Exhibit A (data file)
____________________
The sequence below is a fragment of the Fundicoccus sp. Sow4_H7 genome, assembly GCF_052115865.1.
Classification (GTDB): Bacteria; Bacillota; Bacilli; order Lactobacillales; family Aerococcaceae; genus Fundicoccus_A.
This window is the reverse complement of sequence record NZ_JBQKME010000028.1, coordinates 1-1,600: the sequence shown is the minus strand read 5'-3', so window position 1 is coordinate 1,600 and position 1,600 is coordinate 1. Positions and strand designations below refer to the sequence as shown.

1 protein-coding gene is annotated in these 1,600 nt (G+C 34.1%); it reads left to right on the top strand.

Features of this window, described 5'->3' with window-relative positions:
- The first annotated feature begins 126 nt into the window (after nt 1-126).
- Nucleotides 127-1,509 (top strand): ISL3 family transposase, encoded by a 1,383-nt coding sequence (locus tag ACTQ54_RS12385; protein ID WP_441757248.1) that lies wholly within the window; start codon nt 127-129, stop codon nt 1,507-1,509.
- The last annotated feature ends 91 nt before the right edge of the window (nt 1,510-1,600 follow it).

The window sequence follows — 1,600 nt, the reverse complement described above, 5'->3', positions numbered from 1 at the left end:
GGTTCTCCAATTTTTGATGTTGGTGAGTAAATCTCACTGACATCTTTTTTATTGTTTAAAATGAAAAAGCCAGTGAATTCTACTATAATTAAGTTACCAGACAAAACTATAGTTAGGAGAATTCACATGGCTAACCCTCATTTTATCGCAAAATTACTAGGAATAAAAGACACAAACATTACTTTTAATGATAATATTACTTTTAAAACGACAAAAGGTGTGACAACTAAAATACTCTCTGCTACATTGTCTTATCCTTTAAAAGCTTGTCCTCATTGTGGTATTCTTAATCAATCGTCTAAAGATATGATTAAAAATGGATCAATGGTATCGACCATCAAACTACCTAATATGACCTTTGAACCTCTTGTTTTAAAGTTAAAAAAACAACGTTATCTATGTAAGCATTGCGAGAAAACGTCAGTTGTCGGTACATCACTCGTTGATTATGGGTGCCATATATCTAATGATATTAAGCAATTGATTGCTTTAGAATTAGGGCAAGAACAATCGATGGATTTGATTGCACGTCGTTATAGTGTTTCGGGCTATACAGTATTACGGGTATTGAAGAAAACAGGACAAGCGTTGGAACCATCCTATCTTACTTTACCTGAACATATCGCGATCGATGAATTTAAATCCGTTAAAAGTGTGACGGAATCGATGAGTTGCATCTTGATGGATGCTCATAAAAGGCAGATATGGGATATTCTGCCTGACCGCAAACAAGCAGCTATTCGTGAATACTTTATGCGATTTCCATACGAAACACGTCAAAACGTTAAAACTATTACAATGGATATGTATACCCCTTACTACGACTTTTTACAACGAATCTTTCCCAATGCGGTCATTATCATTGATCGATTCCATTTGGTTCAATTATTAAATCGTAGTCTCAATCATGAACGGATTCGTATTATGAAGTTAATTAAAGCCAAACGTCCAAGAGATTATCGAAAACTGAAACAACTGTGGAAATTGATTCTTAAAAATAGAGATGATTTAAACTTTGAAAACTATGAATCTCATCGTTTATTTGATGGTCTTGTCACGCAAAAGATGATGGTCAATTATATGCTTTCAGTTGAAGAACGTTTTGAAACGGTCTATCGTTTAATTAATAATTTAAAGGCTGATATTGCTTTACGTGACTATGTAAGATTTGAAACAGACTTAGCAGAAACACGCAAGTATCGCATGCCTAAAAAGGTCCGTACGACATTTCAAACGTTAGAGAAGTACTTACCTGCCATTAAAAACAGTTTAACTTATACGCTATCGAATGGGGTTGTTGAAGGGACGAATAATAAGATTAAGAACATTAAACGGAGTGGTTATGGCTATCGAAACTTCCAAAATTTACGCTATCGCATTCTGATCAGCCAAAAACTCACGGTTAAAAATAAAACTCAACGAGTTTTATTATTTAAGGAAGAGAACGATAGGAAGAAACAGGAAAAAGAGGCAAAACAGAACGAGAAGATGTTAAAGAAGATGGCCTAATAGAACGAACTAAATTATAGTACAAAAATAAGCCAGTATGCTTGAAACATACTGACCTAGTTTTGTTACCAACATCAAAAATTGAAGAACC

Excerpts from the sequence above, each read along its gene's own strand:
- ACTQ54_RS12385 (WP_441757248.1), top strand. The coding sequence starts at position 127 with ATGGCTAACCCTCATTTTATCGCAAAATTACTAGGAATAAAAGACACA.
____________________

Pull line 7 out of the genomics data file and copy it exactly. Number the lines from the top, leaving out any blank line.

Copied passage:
- Nucleotides 127-1,509 (top strand): ISL3 family transposase, encoded by a 1,383-nt coding sequence (locus tag ACTQ54_RS12385; protein ID WP_441757248.1) that lies wholly within the window; start codon nt 127-129, stop codon nt 1,507-1,509.